The secondary outcomes include the percentage of participants who require mechanical ventilation, secondary infection (defined when cultures of blood, urine or tracheal aspirate are positive for fungi or bacteria), acute kidney injury rate, need for renal replacement therapy, requirement for vasoactive drugs, need for IABP, or requirement for ECMO. There is a program used to analyze several interleukins before and after the intervention in some of the participants. We also assess the death rate.

Acute kidney injury is defined according to the Kidney Disease: Improving Global Outcomes (KDIGO) as stage 1 (increase in serum creatinine of 0.3 mg/dl in 48 h or increase in baseline serum creatinine by 1.5 to 1.9 times in 7 days), stage 2 (increase in serum creatinine by 2.9 times in 7 days), or stage 3 (3-fold or more increase in serum creatinine in 7 days or initiation of renal replacement therapy).

Safety data

Safety results include adverse events that occur during treatment, serious adverse events, and premature or temporary discontinuation of treatment. Severe adverse events (pregnancy, life-threatening illness, new hospitalization, or death) are reported to the local ethics committee and the national research ethics committee.

Adverse events are classified according to the National Cancer Institute Common Terminology Criteria for Adverse Events, version 4.03.

Data collection

Data collection is carried out through the REDCap program. The program allows for a secure and self-sufficient database and enables exportation of the data to statistical programs. The program is secure and designed for data capture with intuitive interfaces.

The data are fed and reviewed in a blinded and remote manner, ensuring accuracy and integrity according to the study’s monitoring protocol and plan.

Participant monitoring

Patients are be monitored to ensure safety, which is the major premise of the entire study. Adverse events that may compromise patient safety or are considered serious or severe are reported to the local research ethics committee (within 24 h), an independent organization, and such events could result in interruption of the study, regardless of the study results or stage.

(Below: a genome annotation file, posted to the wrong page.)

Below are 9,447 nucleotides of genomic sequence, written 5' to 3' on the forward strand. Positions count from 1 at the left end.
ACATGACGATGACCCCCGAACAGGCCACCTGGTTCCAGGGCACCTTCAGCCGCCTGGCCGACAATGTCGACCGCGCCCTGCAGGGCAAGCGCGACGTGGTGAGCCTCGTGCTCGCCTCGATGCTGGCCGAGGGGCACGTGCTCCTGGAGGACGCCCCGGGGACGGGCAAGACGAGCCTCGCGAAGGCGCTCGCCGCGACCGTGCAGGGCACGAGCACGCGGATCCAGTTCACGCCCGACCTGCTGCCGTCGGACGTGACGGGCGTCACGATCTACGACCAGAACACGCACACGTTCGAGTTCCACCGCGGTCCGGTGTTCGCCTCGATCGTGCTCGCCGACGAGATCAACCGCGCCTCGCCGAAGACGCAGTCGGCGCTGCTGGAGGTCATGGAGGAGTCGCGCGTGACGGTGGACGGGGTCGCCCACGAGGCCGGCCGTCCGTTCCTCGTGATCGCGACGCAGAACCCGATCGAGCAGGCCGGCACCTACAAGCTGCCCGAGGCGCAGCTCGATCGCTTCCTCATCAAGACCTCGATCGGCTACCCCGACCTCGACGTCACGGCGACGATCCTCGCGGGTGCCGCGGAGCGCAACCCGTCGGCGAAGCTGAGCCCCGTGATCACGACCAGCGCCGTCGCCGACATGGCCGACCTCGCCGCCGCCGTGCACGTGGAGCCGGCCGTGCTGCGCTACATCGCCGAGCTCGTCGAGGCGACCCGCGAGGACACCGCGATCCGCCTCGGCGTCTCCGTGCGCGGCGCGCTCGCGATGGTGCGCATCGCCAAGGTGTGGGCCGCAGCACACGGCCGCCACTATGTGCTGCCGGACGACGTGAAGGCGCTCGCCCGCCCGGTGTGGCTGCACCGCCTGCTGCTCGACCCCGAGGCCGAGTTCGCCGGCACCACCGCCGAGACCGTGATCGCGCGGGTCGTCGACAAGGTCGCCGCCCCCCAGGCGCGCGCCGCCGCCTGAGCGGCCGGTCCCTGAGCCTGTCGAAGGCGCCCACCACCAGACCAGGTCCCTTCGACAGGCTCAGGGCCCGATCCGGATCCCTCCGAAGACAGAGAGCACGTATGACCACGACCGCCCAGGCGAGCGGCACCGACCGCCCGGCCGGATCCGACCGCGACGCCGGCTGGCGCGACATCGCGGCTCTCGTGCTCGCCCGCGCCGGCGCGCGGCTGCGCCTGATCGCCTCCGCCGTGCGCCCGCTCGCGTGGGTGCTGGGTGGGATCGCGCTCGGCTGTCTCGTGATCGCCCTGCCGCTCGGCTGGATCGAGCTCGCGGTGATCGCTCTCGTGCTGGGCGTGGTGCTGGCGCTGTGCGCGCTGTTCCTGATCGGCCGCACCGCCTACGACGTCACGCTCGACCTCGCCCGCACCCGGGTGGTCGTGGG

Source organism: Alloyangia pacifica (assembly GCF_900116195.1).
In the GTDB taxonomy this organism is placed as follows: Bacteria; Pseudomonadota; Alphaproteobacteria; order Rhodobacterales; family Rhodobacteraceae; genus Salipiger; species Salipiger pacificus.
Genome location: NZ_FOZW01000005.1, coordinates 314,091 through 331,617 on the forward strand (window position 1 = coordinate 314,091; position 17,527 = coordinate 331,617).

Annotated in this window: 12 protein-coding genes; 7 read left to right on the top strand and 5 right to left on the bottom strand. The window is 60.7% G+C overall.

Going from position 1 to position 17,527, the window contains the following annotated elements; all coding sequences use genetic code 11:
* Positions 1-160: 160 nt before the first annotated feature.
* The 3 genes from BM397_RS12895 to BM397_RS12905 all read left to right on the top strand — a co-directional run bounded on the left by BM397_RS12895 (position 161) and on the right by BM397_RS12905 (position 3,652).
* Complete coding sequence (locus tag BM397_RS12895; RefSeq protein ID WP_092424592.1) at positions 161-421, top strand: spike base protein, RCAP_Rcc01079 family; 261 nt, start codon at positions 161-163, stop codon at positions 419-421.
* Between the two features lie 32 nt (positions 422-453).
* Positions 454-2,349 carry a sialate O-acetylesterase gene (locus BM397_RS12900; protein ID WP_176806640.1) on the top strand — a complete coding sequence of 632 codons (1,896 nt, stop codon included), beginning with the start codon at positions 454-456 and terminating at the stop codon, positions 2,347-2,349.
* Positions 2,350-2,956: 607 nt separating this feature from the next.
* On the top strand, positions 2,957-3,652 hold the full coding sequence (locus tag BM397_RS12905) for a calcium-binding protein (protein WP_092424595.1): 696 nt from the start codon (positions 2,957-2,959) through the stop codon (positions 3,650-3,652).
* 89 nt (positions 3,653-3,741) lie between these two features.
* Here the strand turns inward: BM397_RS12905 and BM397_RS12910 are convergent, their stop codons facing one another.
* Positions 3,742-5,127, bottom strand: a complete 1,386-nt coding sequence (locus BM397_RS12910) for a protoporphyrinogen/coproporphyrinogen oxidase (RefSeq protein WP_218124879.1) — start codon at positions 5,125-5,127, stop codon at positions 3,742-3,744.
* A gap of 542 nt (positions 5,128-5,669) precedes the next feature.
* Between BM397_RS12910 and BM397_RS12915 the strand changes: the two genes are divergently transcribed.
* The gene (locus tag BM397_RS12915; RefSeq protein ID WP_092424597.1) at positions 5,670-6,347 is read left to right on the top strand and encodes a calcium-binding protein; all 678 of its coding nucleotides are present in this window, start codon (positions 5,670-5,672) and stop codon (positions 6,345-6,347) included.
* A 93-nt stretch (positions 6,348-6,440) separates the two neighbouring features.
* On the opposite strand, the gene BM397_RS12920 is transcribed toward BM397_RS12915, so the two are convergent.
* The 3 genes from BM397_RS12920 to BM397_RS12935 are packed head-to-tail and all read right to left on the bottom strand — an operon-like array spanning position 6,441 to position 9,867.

Patients are evaluated daily during hospitalization, from days 1 to 28. Patients who are discharged before 10 days complete treatment at home and are followed up by telephone.

The data monitoring committee (DMC), independent from the sponsor and competing interests, is responsible by the data monitoring procedure to ensure the accuracy and completeness of data reported by researchers, including information that is reported to the local ethics committee about any adverse event.

Protocol amendments require authorization from the local ethics committee; therefore, they are previously requested and independently analyzed.

Statistical analysis

In this section, we describe the main statistical resources for this clinical trial.

Analysis of the primary outcome

The main analysis of the study is being conducted under the intention to treat precept.

The primary outcome of the study is defined as the length of hospital stay from truncated randomization to 28 days if the patient remains hospitalized after that period. Additionally, if the patient does not survive hospitalization, we consider a length of hospital stay equal to 28 days as the primary endpoint, even if death occurs within an interval of less than 28 days after randomization. The data for patients who cannot be reached for the 28-day follow-up are censored at hospital discharge. The between-group comparison is evaluated by generalized additive models assuming beta-binomial distribution, with adjustment by the stratification variable (type of oxygenation at baseline) and presented with 95% confidence intervals.

Analysis of secondary and safety outcomes

Secondary binary outcomes, such as the need for dialysis and mortality, are evaluated by logistic regression models and presented relative to chance with respective 95% confidence intervals. Continuous outcomes are described by means and standard deviations and compared by generalized regression models with distributions that best fit the data. More details are provided in the statistical analysis plan.